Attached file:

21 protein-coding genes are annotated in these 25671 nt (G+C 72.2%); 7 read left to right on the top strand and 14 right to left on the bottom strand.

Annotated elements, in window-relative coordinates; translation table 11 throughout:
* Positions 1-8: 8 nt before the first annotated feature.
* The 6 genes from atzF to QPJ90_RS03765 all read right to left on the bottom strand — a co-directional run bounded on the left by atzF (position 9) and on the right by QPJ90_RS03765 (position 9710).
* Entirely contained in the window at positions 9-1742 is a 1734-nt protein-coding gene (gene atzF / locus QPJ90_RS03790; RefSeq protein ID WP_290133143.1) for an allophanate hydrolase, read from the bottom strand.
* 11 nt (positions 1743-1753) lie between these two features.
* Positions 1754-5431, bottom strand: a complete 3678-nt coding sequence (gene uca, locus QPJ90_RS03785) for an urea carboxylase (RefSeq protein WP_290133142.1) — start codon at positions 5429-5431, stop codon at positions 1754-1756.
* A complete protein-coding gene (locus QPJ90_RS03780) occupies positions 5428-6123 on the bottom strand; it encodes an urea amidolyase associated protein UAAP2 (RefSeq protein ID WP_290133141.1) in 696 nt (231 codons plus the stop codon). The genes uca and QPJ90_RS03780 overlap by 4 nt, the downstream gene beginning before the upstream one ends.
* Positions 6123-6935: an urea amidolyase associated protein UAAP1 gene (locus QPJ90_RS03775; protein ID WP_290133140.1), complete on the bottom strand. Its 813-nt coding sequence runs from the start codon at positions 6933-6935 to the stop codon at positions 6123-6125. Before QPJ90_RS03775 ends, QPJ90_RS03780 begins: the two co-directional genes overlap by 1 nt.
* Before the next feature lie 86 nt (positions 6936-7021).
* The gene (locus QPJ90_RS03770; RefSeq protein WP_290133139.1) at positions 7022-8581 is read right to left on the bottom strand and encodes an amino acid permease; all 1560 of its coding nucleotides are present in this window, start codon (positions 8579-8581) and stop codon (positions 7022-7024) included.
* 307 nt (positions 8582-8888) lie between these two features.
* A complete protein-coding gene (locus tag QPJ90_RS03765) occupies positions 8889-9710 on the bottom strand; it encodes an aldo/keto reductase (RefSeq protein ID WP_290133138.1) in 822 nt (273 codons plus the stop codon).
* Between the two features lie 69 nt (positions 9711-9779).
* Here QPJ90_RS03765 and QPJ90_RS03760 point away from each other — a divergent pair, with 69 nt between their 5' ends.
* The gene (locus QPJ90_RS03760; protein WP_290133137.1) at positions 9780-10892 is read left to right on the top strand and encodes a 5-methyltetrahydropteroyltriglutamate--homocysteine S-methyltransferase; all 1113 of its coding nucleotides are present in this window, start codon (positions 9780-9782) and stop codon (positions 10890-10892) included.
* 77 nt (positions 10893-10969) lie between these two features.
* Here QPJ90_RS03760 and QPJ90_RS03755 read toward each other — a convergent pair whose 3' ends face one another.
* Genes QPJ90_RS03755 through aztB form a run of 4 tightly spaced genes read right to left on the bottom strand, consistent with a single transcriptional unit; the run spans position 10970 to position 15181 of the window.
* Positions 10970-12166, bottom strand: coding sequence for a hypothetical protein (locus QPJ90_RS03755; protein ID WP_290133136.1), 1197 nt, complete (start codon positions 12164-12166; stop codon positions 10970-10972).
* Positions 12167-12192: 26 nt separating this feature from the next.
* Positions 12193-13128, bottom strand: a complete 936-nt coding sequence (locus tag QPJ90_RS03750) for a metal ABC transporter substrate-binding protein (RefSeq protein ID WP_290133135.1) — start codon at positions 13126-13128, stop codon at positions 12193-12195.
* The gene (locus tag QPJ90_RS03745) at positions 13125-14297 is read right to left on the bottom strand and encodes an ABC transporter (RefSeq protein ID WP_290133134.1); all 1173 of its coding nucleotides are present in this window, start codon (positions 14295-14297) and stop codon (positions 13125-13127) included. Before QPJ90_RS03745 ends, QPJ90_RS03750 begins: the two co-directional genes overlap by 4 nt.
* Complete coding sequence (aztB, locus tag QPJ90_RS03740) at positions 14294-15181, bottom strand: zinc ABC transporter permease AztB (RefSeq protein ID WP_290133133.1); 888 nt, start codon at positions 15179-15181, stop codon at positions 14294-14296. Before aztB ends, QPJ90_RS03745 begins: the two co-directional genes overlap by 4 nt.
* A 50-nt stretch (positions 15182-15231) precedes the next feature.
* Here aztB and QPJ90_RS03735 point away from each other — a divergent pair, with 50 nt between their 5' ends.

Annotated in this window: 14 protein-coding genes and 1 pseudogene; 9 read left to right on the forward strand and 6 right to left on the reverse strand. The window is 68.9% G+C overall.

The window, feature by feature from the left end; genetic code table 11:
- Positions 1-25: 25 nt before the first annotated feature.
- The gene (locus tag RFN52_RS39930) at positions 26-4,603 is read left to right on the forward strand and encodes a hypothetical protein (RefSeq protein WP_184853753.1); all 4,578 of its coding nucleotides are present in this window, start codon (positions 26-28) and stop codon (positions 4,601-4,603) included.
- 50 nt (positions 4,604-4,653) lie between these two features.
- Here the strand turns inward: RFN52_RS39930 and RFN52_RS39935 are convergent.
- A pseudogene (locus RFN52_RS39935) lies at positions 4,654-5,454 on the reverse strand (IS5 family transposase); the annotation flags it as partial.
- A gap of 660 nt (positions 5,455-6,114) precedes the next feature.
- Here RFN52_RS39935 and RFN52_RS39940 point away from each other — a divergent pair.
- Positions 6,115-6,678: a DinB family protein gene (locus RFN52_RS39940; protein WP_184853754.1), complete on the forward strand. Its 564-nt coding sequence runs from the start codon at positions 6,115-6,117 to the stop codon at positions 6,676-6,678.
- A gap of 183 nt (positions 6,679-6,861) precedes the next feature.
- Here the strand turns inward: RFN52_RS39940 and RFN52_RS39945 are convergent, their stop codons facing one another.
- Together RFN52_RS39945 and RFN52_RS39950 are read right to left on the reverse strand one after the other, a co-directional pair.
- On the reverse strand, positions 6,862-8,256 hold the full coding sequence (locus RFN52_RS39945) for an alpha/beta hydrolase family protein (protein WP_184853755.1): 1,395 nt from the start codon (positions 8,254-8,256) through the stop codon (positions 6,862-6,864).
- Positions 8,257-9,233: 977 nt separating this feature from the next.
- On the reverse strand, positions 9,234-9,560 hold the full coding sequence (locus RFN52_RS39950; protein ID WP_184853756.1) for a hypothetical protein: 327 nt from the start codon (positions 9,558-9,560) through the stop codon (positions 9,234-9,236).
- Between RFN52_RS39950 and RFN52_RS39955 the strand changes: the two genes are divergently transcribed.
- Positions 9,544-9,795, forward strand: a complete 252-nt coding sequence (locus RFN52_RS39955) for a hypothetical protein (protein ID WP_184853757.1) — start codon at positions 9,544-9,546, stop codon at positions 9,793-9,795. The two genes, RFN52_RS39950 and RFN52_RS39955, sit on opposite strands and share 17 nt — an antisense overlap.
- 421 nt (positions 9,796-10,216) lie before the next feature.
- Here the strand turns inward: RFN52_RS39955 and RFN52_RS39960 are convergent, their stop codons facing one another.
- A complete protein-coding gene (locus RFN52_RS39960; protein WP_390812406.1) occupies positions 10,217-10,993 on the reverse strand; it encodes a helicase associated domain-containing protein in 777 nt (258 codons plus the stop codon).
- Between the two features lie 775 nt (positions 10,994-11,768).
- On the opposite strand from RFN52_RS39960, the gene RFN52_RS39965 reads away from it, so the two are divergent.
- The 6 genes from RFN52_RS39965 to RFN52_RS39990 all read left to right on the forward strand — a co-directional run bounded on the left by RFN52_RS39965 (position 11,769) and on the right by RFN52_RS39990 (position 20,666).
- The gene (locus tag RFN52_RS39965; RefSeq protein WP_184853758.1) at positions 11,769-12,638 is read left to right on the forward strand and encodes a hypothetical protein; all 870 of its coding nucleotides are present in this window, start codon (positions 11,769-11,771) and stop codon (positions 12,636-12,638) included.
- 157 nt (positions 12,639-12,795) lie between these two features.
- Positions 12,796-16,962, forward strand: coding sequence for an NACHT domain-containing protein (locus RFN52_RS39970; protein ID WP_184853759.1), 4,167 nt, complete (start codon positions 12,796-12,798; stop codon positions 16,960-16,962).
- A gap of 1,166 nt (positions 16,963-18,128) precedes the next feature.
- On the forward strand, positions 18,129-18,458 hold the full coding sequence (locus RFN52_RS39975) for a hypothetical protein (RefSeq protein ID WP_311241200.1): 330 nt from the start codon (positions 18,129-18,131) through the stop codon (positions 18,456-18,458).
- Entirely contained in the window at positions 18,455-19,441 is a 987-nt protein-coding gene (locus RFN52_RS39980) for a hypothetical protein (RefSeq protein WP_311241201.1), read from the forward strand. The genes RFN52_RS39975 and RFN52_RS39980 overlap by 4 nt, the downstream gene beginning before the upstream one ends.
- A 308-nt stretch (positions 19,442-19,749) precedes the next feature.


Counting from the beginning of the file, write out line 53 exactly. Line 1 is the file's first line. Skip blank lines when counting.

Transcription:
- Positions 12,796-16,962, forward strand: coding sequence for an NACHT domain-containing protein (locus RFN52_RS39970; protein ID WP_184853759.1), 4,167 nt, complete (start codon positions 12,796-12,798; stop codon positions 16,960-16,962).